I'd like to read a single digital output with two separate systems, each of which has a digital input. Both systems have a common ground.

In principle, since the digital output is low-impedance and since digital inputs are high-impedance, can I just tie these two inputs together at the same output without any contention or crosstalk, or must I add in some form of signal conditioning? Does this concept scale? Can I wire N digital inputs together to read a single digital output?

If not, what kind of buffering should I try to implement?

My use-case for this scenario is to wire a quadrature encoder output to both an off-the shelf PID controller and a separate system for logging ticks.

  • \$\begingroup\$ Your question is a bit confusing (to me) you say "I'd like to read a single digital output" then you say "can I just tie these two outputs together", did you mean Inputs? \$\endgroup\$
    – Tyler
    May 23, 2016 at 17:43
  • \$\begingroup\$ @Tyler, you're right. I've fixed my wording. \$\endgroup\$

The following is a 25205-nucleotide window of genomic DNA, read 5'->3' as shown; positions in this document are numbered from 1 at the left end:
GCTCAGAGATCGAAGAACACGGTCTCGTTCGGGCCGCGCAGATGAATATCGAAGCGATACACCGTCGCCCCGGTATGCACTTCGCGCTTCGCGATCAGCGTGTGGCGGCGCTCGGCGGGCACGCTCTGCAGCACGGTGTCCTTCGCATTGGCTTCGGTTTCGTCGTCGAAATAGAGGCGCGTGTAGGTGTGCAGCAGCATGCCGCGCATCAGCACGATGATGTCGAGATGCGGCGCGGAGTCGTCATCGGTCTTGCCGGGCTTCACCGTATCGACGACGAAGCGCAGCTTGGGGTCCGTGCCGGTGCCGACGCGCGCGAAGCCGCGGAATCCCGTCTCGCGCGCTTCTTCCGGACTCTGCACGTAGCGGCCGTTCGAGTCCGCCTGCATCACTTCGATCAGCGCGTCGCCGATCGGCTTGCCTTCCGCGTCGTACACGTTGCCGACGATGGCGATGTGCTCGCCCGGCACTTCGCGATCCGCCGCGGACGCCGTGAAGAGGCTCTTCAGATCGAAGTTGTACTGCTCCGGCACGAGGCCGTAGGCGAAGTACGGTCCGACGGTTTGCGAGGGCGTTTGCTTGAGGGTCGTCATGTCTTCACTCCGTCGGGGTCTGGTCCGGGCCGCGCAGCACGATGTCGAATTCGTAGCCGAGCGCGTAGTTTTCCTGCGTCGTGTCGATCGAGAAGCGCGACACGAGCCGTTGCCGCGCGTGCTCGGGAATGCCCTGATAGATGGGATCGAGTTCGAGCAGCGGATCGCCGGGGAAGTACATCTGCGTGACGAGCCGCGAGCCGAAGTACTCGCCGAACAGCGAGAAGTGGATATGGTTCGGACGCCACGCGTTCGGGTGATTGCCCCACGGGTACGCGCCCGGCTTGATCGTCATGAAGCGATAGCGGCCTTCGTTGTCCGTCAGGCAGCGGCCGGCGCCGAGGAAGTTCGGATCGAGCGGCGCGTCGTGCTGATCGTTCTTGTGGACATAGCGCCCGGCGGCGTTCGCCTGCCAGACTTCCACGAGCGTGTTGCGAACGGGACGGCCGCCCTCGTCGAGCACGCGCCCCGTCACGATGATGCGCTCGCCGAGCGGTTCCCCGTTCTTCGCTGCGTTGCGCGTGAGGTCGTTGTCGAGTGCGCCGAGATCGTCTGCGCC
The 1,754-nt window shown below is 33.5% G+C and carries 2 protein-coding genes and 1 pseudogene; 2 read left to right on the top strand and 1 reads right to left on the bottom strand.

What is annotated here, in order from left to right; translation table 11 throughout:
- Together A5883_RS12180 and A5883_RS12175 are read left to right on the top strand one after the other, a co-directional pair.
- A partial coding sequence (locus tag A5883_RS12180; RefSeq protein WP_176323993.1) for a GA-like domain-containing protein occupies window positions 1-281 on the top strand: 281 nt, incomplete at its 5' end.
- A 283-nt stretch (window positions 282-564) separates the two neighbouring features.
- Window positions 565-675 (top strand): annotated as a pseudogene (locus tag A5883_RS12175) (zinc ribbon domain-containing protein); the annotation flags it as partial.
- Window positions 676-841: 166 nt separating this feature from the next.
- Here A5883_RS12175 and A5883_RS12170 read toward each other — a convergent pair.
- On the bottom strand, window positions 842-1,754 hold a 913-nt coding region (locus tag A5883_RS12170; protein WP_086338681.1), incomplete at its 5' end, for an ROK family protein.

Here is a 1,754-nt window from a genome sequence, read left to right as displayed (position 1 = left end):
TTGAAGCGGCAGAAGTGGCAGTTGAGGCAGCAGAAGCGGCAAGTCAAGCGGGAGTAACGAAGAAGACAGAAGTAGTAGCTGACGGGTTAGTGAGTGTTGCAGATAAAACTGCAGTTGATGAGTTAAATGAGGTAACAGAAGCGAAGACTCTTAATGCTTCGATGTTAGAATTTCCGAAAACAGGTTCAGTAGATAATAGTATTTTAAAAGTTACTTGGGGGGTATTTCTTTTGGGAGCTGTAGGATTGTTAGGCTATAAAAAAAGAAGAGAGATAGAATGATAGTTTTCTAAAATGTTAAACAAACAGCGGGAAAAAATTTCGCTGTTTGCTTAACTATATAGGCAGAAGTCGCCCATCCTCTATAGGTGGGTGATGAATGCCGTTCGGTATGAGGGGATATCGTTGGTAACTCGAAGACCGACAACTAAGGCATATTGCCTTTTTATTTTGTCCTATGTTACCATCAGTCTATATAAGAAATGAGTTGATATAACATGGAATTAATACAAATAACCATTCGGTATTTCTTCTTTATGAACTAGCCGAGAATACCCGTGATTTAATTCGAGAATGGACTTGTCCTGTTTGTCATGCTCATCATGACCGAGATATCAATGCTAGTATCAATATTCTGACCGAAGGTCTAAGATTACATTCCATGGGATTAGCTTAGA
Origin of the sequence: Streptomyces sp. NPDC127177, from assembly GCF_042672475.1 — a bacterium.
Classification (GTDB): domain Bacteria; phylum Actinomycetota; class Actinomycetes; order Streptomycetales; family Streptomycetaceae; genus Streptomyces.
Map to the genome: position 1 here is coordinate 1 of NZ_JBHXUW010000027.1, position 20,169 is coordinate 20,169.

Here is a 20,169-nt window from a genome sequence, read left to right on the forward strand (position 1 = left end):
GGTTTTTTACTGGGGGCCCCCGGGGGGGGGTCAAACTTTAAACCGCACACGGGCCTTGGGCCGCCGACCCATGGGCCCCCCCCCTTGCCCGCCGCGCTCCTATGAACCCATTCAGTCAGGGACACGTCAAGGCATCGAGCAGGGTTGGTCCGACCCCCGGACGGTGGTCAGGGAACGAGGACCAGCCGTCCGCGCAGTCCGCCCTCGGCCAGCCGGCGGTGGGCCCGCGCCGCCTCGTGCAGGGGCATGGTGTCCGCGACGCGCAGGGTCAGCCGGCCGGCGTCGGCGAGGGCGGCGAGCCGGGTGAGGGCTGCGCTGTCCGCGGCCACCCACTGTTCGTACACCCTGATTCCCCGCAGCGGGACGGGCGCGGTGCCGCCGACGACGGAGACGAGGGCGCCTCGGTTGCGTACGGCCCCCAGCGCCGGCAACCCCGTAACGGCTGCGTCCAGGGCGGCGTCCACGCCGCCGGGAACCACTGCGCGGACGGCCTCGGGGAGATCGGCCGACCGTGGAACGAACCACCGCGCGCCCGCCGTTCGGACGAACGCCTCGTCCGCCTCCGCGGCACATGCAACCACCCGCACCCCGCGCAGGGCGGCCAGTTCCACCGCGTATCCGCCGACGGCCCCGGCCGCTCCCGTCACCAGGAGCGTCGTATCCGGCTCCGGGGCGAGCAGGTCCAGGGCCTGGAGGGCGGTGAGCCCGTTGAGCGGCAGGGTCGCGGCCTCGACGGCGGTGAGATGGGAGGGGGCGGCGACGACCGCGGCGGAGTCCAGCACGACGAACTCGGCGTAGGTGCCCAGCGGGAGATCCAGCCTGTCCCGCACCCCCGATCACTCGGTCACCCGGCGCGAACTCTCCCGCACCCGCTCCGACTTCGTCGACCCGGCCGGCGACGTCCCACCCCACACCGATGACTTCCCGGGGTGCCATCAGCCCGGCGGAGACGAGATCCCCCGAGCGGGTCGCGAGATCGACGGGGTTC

– poofjunior
    May 23, 2016 at 17:54
  • \$\begingroup\$ You still refer to an output. Replace this by 'signal source' and it will make more sense. \$\endgroup\$ May 23, 2016 at 18:08

1 Answer 1


Yes, in principle you can. In digital circuits, people tend to call this 'fan-out' - single output to multiple parallel inputs.

If general, when you're trying to work out how big 'N' can be, you need to consider both the static case - how much will the DC load of all the inputs drag down/up the output - and the dynamic case - how fast can the output driver charge/discharge the parallel capacitance of all the inputs. In fast CMOS systems, the latter tends to be the main concern.


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